Tuesday, 1 February 2011

[Malaysian Bar:3088] Press Release: Justice is not measured by speed or statistics but by a full and fair hearing and a reasoned decision

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From: Bar Council <council@malaysianbar.org.my>
Date: 31 January 2011 17:40
Subject: [Malaysian Bar:3088] Press Release: Justice is not measured by speed or statistics but by a full and fair hearing and a reasoned decision
To: malaysianbar@googlegroups.com


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Press Release
 
Justice is not measured by speed or statistics but by a full and fair hearing and a reasoned decision
 
The decisions of the Magistrate in the private summons case involving Ryan Chong Yiing Yih and Darren Choy Khin Ming, to proceed with the hearing on 28 Jan 2011 although counsel for the accused was clearly ill, and when counsel was taken to the hospital, to proceed to fix further hearing dates without consulting the free dates of the ailing counsel, were uncalled for.

Such decisions are clearly contrary to the principle of a full and fair hearing, and natural justice.

This was not the first occasion the Magistrate ignored the principle of right to counsel. On a previous occasion, he brought forward the originally fixed trial dates of March 2011 to early January without considering the availability of counsel and witness.

Such a pattern of behaviour smacks of blind obsession with speedy justice without any heart or regard to justice to the parties.

The right to a full and fair trial must by necessity include the litigant or accused's right to counsel of choice, and therefore, the fixing of a hearing date must take into consideration the availability of counsel on the proposed date.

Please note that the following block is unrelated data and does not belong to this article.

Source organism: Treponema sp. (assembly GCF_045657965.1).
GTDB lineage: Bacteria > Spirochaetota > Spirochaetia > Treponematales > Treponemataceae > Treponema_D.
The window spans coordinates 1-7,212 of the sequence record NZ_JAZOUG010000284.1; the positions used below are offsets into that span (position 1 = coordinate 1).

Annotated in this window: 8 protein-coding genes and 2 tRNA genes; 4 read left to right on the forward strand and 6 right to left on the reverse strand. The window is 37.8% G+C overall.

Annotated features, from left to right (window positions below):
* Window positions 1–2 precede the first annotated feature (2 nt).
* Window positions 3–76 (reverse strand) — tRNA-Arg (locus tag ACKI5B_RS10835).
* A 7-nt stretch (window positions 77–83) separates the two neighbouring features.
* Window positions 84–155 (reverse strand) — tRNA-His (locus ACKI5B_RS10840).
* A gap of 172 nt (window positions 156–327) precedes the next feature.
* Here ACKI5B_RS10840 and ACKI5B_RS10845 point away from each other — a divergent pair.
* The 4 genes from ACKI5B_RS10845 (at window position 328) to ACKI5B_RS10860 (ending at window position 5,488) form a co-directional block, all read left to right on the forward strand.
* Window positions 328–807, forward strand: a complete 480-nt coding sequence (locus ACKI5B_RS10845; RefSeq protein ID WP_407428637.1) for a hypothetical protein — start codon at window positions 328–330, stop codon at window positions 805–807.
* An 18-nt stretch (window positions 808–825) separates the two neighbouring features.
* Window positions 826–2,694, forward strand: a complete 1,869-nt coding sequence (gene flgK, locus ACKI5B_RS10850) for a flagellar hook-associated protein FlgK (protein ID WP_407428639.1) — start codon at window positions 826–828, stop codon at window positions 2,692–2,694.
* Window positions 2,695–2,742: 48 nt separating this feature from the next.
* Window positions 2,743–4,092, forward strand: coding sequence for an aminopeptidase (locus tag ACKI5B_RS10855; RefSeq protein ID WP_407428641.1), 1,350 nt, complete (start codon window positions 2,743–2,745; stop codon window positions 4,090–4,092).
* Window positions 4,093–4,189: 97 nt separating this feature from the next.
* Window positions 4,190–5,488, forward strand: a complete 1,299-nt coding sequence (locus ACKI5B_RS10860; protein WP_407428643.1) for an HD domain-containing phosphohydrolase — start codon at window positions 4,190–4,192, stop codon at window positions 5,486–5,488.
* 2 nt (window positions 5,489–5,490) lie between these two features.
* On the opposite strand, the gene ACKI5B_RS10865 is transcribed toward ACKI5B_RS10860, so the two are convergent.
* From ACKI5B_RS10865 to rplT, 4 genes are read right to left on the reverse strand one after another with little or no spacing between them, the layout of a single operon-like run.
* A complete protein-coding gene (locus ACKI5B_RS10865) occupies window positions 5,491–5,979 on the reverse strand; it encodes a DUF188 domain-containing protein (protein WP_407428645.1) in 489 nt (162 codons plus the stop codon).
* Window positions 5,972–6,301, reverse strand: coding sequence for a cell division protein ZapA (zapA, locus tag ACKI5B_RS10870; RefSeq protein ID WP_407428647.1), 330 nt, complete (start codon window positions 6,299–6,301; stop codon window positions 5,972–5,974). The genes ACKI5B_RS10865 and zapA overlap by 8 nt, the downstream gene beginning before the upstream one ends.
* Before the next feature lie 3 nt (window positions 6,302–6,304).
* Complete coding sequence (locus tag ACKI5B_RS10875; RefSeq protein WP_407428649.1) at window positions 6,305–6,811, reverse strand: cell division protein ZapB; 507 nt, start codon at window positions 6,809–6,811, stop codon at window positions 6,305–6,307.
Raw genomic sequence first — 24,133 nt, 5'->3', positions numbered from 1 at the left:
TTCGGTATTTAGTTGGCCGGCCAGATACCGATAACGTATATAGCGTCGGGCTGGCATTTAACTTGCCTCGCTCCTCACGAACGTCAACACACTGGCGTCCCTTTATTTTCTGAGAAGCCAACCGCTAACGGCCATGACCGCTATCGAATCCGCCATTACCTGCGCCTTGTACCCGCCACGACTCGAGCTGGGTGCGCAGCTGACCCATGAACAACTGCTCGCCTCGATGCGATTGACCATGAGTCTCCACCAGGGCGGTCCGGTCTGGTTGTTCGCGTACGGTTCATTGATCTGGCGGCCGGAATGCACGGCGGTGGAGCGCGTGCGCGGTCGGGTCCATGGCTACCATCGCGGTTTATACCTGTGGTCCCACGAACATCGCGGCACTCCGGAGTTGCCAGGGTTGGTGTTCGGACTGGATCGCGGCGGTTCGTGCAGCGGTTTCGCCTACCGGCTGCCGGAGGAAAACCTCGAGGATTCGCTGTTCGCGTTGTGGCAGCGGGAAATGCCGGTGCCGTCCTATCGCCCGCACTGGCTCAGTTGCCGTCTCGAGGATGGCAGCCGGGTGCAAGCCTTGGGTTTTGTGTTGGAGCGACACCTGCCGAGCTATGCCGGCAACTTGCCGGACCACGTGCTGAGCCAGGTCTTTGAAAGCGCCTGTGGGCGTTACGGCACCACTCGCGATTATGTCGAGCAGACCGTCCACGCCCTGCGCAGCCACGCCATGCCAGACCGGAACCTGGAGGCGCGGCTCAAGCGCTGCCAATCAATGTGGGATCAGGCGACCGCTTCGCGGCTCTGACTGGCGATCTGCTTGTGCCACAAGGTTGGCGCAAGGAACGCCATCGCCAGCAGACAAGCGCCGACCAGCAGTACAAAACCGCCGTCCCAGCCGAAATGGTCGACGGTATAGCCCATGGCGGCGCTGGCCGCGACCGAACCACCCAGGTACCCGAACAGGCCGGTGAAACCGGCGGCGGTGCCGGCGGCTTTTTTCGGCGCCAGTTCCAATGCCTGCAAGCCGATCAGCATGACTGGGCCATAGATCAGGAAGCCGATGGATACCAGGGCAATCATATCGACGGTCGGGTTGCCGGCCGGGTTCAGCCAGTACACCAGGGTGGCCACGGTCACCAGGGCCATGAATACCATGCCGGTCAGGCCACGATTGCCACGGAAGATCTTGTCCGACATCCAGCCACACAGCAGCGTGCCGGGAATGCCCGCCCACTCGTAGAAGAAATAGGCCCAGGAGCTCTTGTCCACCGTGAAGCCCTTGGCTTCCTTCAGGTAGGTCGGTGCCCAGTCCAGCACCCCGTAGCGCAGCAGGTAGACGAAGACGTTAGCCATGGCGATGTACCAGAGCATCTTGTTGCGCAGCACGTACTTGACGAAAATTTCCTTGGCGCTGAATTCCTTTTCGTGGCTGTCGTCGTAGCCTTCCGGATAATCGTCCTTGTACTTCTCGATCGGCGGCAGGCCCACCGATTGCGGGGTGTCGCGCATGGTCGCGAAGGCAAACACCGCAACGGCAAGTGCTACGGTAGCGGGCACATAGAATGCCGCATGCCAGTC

It is in recognition of this simple principle that the Chief Justice, on behalf of the Judiciary, had agreed in various discussions with the Bar, that, with regard to the issue of hearing dates and postponements:

(a) hearing dates for cases, which have already been fixed by the court with the agreement of counsel, should not be brought forward without the consent of the parties involved;

(b) in the exceptional circumstance where the court intends to change a hearing date that has been fixed, lawyers must be informed in writing at least one month in advance and the change of date can only be done with the consent of all parties; and

(c) Judges must exercise their discretion in considering applications for adjournments.

The Malaysian Bar regrets that it has to state the obvious, that Judges are reminded that justice is to be dispensed through a full and fair hearing, and not speed and quantity of cases disposed of.


Lim Chee Wee
Vice-President
Malaysian Bar

31 Jan 2011



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